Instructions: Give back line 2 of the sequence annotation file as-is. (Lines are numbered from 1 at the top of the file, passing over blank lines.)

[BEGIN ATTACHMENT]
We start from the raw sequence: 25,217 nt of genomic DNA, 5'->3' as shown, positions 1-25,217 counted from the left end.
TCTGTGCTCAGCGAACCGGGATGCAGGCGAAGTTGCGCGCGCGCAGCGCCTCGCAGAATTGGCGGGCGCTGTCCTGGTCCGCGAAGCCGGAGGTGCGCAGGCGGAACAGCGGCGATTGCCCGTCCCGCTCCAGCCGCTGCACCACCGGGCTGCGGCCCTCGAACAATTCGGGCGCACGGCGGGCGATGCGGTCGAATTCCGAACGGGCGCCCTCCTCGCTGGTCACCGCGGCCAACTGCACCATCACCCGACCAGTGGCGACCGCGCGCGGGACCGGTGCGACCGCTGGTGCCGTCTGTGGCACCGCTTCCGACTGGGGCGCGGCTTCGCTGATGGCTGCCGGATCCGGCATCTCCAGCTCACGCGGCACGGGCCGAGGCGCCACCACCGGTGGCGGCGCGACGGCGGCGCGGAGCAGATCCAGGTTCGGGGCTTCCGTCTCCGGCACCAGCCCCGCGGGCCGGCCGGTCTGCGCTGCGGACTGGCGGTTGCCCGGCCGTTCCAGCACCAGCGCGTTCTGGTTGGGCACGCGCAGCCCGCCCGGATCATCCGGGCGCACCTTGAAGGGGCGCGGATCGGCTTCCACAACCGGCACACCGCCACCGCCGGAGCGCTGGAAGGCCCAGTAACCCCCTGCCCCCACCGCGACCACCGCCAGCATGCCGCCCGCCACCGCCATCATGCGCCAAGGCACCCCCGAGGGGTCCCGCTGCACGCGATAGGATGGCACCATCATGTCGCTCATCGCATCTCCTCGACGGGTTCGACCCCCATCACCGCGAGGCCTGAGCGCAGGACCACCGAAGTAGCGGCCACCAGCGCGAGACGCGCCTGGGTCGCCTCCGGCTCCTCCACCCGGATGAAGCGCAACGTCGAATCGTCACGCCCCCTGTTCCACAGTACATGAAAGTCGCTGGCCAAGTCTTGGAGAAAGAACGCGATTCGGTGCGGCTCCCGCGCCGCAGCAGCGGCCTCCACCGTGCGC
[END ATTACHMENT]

TCTGTGCTCAGCGAACCGGGATGCAGGCGAAGTTGCGCGCGCGCAGCGCCTCGCAGAATTGGCGGGCGCTGTCCTGGTCCGCGAAGCCGGAGGTGCGCAGGCGGAACAGCGGCGATTGCCCGTCCCGCTCCAGCCGCTGCACCACCGGGCTGCGGCCCTCGAACAATTCGGGCGCACGGCGGGCGATGCGGTCGAATTCCGAACGGGCGCCCTCCTCGCTGGTCACCGCGGCCAACTGCACCATCACCCGACCAGTGGCGACCGCGCGCGGGACCGGTGCGACCGCTGGTGCCGTCTGTGGCACCGCTTCCGACTGGGGCGCGGCTTCGCTGATGGCTGCCGGATCCGGCATCTCCAGCTCACGCGGCACGGGCCGAGGCGCCACCACCGGTGGCGGCGCGACGGCGGCGCGGAGCAGATCCAGGTTCGGGGCTTCCGTCTCCGGCACCAGCCCCGCGGGCCGGCCGGTCTGCGCTGCGGACTGGCGGTTGCCCGGCCGTTCCAGCACCAGCGCGTTCTGGTTGGGCACGCGCAGCCCGCCCGGATCATCCGGGCGCACCTTGAAGGGGCGCGGATCGGCTTCCACAACCGGCACACCGCCACCGCCGGAGCGCTGGAAGGCCCAGTAACCCCCTGCCCCCACCGCGACCACCGCCAGCATGCCGCCCGCCACCGCCATCATGCGCCAAGGCACCCCCGAGGGGTCCCGCTGCACGCGATAGGATGGCACCATCATGTCGCTCATCGCATCTCCTCGACGGGTTCGACCCCCATCACCGCGAGGCCTGAGCGCAGGACCACCGAAGTAGCGGCCACCAGCGCGAGACGCGCCTGGGTCGCCTCCGGCTCCTCCACCCGGATGAAGCGCAACGTCGAATCGTCACGCCCCCTGTTCCACAGTACATGAAAGTCGCTGGCCAAGTCTTGGAGAAAGAACGCGATTCGGTGCGGCTCCCGCGCCGCAGCAGCGGCCTCCACCGTGCGC